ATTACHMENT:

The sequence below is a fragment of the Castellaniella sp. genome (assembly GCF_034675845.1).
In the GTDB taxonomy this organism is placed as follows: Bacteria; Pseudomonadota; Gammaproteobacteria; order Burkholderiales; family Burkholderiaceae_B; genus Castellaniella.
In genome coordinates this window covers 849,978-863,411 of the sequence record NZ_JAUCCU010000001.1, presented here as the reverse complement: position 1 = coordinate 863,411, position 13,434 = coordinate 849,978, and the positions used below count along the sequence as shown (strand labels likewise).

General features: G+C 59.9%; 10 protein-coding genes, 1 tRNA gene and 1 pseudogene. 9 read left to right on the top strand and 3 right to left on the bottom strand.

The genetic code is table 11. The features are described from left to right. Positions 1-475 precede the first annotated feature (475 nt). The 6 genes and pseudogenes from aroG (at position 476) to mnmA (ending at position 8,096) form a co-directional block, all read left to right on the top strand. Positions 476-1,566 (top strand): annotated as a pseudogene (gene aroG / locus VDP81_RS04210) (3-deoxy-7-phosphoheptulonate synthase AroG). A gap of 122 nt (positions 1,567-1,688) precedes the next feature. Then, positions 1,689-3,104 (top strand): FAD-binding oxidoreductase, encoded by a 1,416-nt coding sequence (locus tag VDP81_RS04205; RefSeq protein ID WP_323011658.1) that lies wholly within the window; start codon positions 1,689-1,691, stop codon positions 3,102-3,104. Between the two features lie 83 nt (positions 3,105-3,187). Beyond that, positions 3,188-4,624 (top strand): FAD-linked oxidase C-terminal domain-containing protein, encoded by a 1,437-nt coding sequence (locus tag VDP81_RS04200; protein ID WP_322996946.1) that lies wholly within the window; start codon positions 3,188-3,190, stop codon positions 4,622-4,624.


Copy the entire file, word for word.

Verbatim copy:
The sequence below is a fragment of the Castellaniella sp. genome (assembly GCF_034675845.1).
In the GTDB taxonomy this organism is placed as follows: Bacteria; Pseudomonadota; Gammaproteobacteria; order Burkholderiales; family Burkholderiaceae_B; genus Castellaniella.
In genome coordinates this window covers 849,978-863,411 of the sequence record NZ_JAUCCU010000001.1, presented here as the reverse complement: position 1 = coordinate 863,411, position 13,434 = coordinate 849,978, and the positions used below count along the sequence as shown (strand labels likewise).

General features: G+C 59.9%; 10 protein-coding genes, 1 tRNA gene and 1 pseudogene. 9 read left to right on the top strand and 3 right to left on the bottom strand.

The genetic code is table 11. The features are described from left to right. Positions 1-475 precede the first annotated feature (475 nt). The 6 genes and pseudogenes from aroG (at position 476) to mnmA (ending at position 8,096) form a co-directional block, all read left to right on the top strand. Positions 476-1,566 (top strand): annotated as a pseudogene (gene aroG / locus VDP81_RS04210) (3-deoxy-7-phosphoheptulonate synthase AroG). A gap of 122 nt (positions 1,567-1,688) precedes the next feature. Then, positions 1,689-3,104 (top strand): FAD-binding oxidoreductase, encoded by a 1,416-nt coding sequence (locus tag VDP81_RS04205; RefSeq protein ID WP_323011658.1) that lies wholly within the window; start codon positions 1,689-1,691, stop codon positions 3,102-3,104. Between the two features lie 83 nt (positions 3,105-3,187). Beyond that, positions 3,188-4,624 (top strand): FAD-linked oxidase C-terminal domain-containing protein, encoded by a 1,437-nt coding sequence (locus tag VDP81_RS04200; protein ID WP_322996946.1) that lies wholly within the window; start codon positions 3,188-3,190, stop codon positions 4,622-4,624.